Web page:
Review: Grand Kingdom

    Developer: Monochrome Publisher: NIS America Platform: PS4 and PS Vita Release Date: June 21, 2016 ESRB: T for Teen This review is based on the PS Vita version of the game I obnoxiously fought with recalling the name of Monochrome's newest tactical-RPG release, Grand Kingdom, on PS Vita/PS4 for quite a while. Not because it is exactly a hard title to remember, but I constantly got it confused with Grand Knights History; a former and almost localized Vanillaware PSP release. Apparently the confusion was not unwarranted as both Grand Kingdom and Grand Knights History share the same director, Tomohiko Deguchi, despite having completely different development teams behind them. Either way, Grand Kingdom managed to finally find a sticking point within my memory with its more unique take on tactical-RPGs. It is quite common for most Japanese strategy-RPGs to intimate the likes of either Fire Emblem or Final Fantasy Tactics, but Grand Kingdom is not really similar to either of those even on a fundamental level. If I were to toss any particular loose comparisons, I would say that Grand Kingdom somewhat reminds me of a hybrid between RPGs like Valkyrie Profile with how it handles active, deep turn-based combat and the classic Ogre Battle with the importance of team composition. The entire premise of Grand Kingdom is the player assembling a mercenary troop and taking on various jobs. Mercenary works comes from either the somewhat brief main story that does just enough to convey the world's sense of character, or participating in large-scale battles with the surprisingly robust online functionality that involves making contracts between four key nations. Though it may be tempting to either go heavily into either single player or online, in reality, both aspects truly feel like two sides of the same coin in Grand Kingdom and the player is strongly encouraged to utilize both actively. The reason why both single-player and online are important is that neither is mutually exclusive and often play off of one another. For example, a huge component of Grand Kingdom is making squads. Even if you may only actively play one 4-person party at a time when it comes to moving your chess-like piece on a simplistic grid in normal missions, you can have entirely different parties getting other rewards for you in the mean time. I often found a routine is sending in dispatching new parties online to fight in a war simply so I could gain level ups and money while I was asleep. However, without a doubt the strongest facet of Grand Kingdom is its deep party customization and active combat. You can go as detailed as you want when it comes to creating unique character attack combos and maximizing their timing to deal the most hurt, almost akin to a fighting game, or set button-mashy preset attacks -- and that's just for melee classes. Grand Kingdom does a great job at making the handful of classes feel very unique, like perhaps having a trusty "Challenger" class place explosive barrels to impede enemy movement or spellcasters, like Arcanist, pelting foes from afar and juggling them in the air with well-timed button presses. There is a real satisfactions in creating your own party and finding out what works for you (or doesn't, in the case of accidental friendly fire). One of my biggest problems with Grand Kingdom is that there is simply not that much incentive to really change things up. The combat depth is there, but the level, mission, and enemy variety simply to utilize it simply is not. As one is chipping away at online missions or main story objectives it is real easy to create a huge disparity in levels and stats between different squads, which will likely lead most to sticking to one party and delegating other squads to get them free stuff online. This is a real shame because the combat has so much depth. Frankly, you will see a lot of the same enemies rather quickly as well as samey scenarios on maps. For me personally, party stats eventually mattered much more than me getting creative at eliminating them through actual strategy. I hate to say it, but I found a bread and butter routine for my main party and it would have been too much of a grind to make my five other squads catch up any time soon to purposely change it up. It is a shame, because aspects like online are surprisingly robust and, sadly, not really for me. Beyond dispatching party members to get you free stuff (....you can tell I used it for that a lot), there is a whole other layer involving the four factions. Players can plan out invasions, make treaties, gather resources to expand a war's effort, and plenty more when going online. There are even neat touches like being able to battle (AI-controlled) parties of other players during these section based on which faction you war against. It is clear that Grand Kingdom wants to become a title that one keeps returning to. And, in all honestly, after the main story, the online functionality is likely the biggest and best way to strengthen your party for those who want to go for a Disgaea-like meta game when it comes to re-leveling characters for better base stats. For me, however, all I saw was a grind without that much incentive despite the promise of added, faction specific, story missions for significantly higher party levels. One can tell Grand Kingdom has a lot of heart, however. In my case, it was not immediately easy to tell as the game has the unfortunate luck of being immediately compared Odin Sphere: Leifthrasir, which is simply unfair as both the 2D visuals and soundtrack are quite charming overall (just... not astounding like Vanillaware stuff.). That said, aside from the aesthetic, and eventually through the more-likable-than-you'd-expect main story, the Vita release is hindered by some technical foibles, specifically load times. It may seem minor, and it may very well be for people, but I found myself put off by having to often wait five or seconds when trying to get nitty gritty with slotting attack different abilities or transition between different menus rather often. It often feels like Grand Kingdom is at odds with what it intends to achieve. In one moment, the combat, party customization, and online functionality are surprisingly deep and have several creative ideas with their execution. However, it loses in a battle or attrition as it struggles to introduce much incentive, or actual enemy/map variety, to do much more than follow a formulaic grind after the brief main story. I appreciate Grand Kingdom's initial ideals, but I wish my morale in the long haul was simply higher justify a continued march at its side to proudly wave its banner. Pros + Pleasant 2D art direction and soundtrack + Tons of party customization for attack/combo slotting, group formations, and + Several creative ideas for online functionality through various warring factions that strongly encourage returning regularly for perks Cons - Simplistic battle maps and very few enemies types do not lend themselves to gameplay variety - The huge disparity in stats created through level-ups can easily create the temptation of simply using 'what works' at the sacrifice of actual gameplay strategy - If one does not get into the online aspects they may find themselves hard-pressed to do much beyond the short main story - Noticeable load times on Vita Overall Score: 6.5 (out of 10) Decent Grand Kingdom is a creative take on Tactical-RPGs from its deep combat mechanics and many unique warlike online systems, yet, without a strong enough formation to several other gameplay components may unfairly cause it to be forgotten after its brief tale is told Disclosure: This game was reviewed using downloadable Vita code provided by the publisher.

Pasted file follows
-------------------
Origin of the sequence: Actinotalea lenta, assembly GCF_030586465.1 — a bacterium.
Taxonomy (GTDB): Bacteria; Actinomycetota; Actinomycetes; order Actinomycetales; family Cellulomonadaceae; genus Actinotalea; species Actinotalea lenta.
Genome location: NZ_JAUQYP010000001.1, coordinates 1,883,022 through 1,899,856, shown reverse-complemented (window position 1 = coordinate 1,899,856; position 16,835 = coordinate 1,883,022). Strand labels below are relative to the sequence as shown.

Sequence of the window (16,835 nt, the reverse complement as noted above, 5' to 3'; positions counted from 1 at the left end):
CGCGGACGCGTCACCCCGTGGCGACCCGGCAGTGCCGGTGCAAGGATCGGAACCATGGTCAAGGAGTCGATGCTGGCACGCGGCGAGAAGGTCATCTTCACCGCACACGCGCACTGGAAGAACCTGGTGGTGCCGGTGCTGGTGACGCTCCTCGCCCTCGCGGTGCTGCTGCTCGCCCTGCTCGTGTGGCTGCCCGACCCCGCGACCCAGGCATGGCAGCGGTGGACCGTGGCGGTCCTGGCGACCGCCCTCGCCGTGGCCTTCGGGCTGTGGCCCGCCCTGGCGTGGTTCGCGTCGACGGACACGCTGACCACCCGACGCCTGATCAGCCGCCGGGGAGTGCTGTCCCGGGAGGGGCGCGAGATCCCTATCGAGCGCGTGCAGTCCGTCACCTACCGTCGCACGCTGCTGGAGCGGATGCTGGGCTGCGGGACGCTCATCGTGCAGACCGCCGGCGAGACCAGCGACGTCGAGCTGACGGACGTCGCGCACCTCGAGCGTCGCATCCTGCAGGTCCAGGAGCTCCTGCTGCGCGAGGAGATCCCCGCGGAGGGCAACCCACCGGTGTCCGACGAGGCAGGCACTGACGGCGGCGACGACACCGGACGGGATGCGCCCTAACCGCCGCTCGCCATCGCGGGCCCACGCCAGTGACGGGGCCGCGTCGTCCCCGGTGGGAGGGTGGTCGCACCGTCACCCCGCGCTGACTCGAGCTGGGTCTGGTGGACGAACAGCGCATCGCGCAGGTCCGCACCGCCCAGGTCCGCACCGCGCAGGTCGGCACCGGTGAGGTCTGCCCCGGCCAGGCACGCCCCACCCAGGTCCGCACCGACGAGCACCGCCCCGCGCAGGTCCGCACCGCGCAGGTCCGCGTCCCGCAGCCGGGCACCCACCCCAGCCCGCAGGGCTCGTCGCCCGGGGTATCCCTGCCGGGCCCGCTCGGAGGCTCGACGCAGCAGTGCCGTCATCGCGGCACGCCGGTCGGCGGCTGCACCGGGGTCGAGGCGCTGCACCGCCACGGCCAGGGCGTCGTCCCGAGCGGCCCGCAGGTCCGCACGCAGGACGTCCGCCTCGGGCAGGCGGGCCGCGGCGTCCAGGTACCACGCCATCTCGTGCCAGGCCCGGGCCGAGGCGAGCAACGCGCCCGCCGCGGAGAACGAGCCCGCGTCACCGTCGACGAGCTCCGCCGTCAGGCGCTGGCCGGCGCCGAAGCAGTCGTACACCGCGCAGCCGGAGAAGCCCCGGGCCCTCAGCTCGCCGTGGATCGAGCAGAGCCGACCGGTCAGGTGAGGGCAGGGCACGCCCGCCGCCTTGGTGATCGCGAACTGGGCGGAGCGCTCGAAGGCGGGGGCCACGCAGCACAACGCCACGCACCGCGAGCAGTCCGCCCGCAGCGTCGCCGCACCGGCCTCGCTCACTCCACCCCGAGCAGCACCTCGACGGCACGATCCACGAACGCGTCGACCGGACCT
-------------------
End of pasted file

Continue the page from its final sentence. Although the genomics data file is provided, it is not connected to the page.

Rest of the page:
11. Developer: Nippon Ichi Software Publisher: NIS America Platform: PS4 Release Date: October 6, 2015 ESRB: T for Teen After more than ten years since its initial debut it is very likely that most people know where they stand with Nippon Ichi Software's Disgaea series. The bizarre over-the-top antics of their main characters, near-endless item world grind, and 9999 level caps (with even higher damage counts) have helped cultivate its strong strategy-RPG following. That said, it is also apparent that the series has lost its vigor in many eyes as well. It has had its up and downs, from storytelling to gameplay mechanics, and most fans would probably have difficulty articulating why one entry is truly better than another beyond their first impressions. Generally speaking, however, 2013's very safe retread that was Disgaea D2: A Brighter Darkness was not the answer to renew interest for many despite the return of fan-favorite characters. But with new PS4 hardware it seems like NIS has to taken confidence in a proper numbered installment once more with Disgaea 5: Alliance of Vengeance. Does its less safe rebellion prove fruitful or should its misplaced ambition be quelled? Rather than dealing with the life of “honor students” or an eccentric prinny instructor, Disgaea 5 has a more typical Japanese-RPG setup at the start with a universe enveloping threat. This threat, known the Demon Emperor Void Dark, is rapidly conquering netherworlds and increasing The Lost army along with it. The less typical motivations occur by mere happenstance when the temptress overlord, Seraphina, is saved by a mysterious blue-haired demon Killia whom single-handedly takes down a battalion of The Lost. Instead of feeling indebted to Killia, however, Seraphina decides to follow him with the intention to manipulating his power for her revenge against Void Dark. Revenge is hardly a subtle theme in Disgaea 5 if the title didn“t already give that away. Narrative-wise it will seem like the only driving force for most of the cast making the first half of it honestly quite slow, in addition to its early story parallels to Disgaea 4. What is surprising is how it actually breaks past its plodding start significantly with a more engaging second-half. The overall character development -- specifically for its lead cast -- ends up being surprisingly heartfelt, especially when compared to previous Disgaea games. For instance, the giant yellow prinny riding Usalia -- whom seems little more than mascot fodder at first glance -- ends up having a surprisingly grim backstory, and seeing her grow past that is done well. Though the game develops its characters better than you would expect, the main story does ends up being rather predictable as a whole. Where the most enthusiasm comes across is undoubtedly through its dense strategy-RPG gameplay. The mayhem of exponentially leveling up, diving into the item world, tossing allies across terrain, and smartly using geo panels are certainly all there and then some. However, the upfront new additions to the series come in the form of new classes, revenge mechanic, quest system, and several more quirky unlocks buried for more studious players. The most substantial to combat is probably the aptly named "revenge" gauge that increases when ally characters get hurt or killed and applies to enemies as well. When the gauge is maxed characters get a big combat advantage with a 100% critical rate, drastically lower skill cost, and lessened overall damage. In addition to this bonus, "overlord" characters in the story get access to unique skills called "Overloads". For example, Seraphina can charm all men characters to attack their own allies for a turn or Zeroken can create four duplicates of himself to use for several turns with the use of Overload. It is a cool new mechanic that can easily turn the tide of battle... or make certain boss characters quite menacing. Disgaea 5 does more than add a few mechanics and calls it a day. Sure, many appreciated refinements come from Disgaea D2 like cheat shop which allows you to drastically manipulate experience progression or class mechanics that makes strengthening a character's base stats far less grindy. Not only that, though, as Disgaea 5 also cherry-picks many of the previous entries best mechanics and then improves upon them with its own flair to it. Similar to Disgaea 3's classroom system, you can create different groups of characters to wildly different perks in Disgaea 5's. Squads require for less micromanaging than previous games despite their perks being great. You can recruit new characters through "interrogations", get significant experience/stat perks, use of unique squad only skills in combat. or the more absurd quirks in the hub world like assigning a curry cook or being able to punch characters... because, why not? The depth to Disgaea 5 is just crazy even for the most minute concepts. Probably the only real slight against the new additions is the necessity of quests. In the matter of fairness, they are generally inoffensive with the tasks and the rewards they unlock. The problem with quests is when it comes to unlocking specific characters. Though getting new human classes is more comprehensive (and actually explained) compared to previous games it is obtaining certain monster classes can be feel more restrictive than previous games since they require specific items that may be more luck based to obtain than they should be. Another issue is that Disgaea 5 goes overzealous with the DLC. It is not surprising because it is standard practice for the past few Disgaea console releases but after playing so much Disgaea 4: A Promise Revisited on Vita last year one can't help but feel short changed when it comes to post-game stuff to work towards due to DLC segmentation. Despite its shortcomings, a lot of the Disgaea charm is certainly still intact with its presentation with the fifth. Questionable English dub quality not withstanding, Tenpei Saito's brings his goofy but whimsical music style and jazzy melodies to complement much of the game's setting. The music does unfortunately lack an insanely catchy hub theme like Extreme Outlaw King or Arcadian Vampire even though it has a good opening theme. Visually, Disgaea 5 has not seen much of an upgrade over Disgaea 4 but the 3D sprite-work is still quite a treat. The many extremely cool-looking attacks are still as crazy but fun to watch as ever, even if the blocky 3D backgrounds serve as a noticeable contrast at times. With the transition to new hardware one can certainly be weary if formally loved franchises can make it safely. Admittedly, Disgaea 5: Alliance of Vengeance does absolutely nothing to push PS4 hardware in the slightest, but what it does is make pretty much unquestionably the best actual game in the series. There is an insane of gameplay depth, smart additions, and retains most of the charm of the series. Fans will certainly stake their own claim on its story aspects, especially for how plodding and predictable it is at times, but -- like a lot of Disgaea 5: Alliance of Vengeace -- it has a lot more heart than you'd expect for a series that should be all too familiar by now. Pros + Cherry picks most of the series best gameplay mechanics and adds cool new ones + Charming sprite work and soundtrack + Develops its main characters better than previous Disgaea games + Tons of strategy-RPG depth Cons - New quest and character recruiting structure can feel limiting compared to previous games - Story is rather slow for the first half and quite predictable overall Overall Score: 8.5 (out of 10) Great Disgaea 5: Alliance of Vengeance undoubtedly bests its predecessors as a strategy-RPG but its quirks can bring contention to its storytelling and endgame content. Regardless, there is little doubt is my mind that Disgaea fans or even curious strategy-RPG fans should more than keep their eye on what is one of the very best RPGs on PS4. Disclosure: This game was reviewed using downloadable PS4 code provided by the publisher.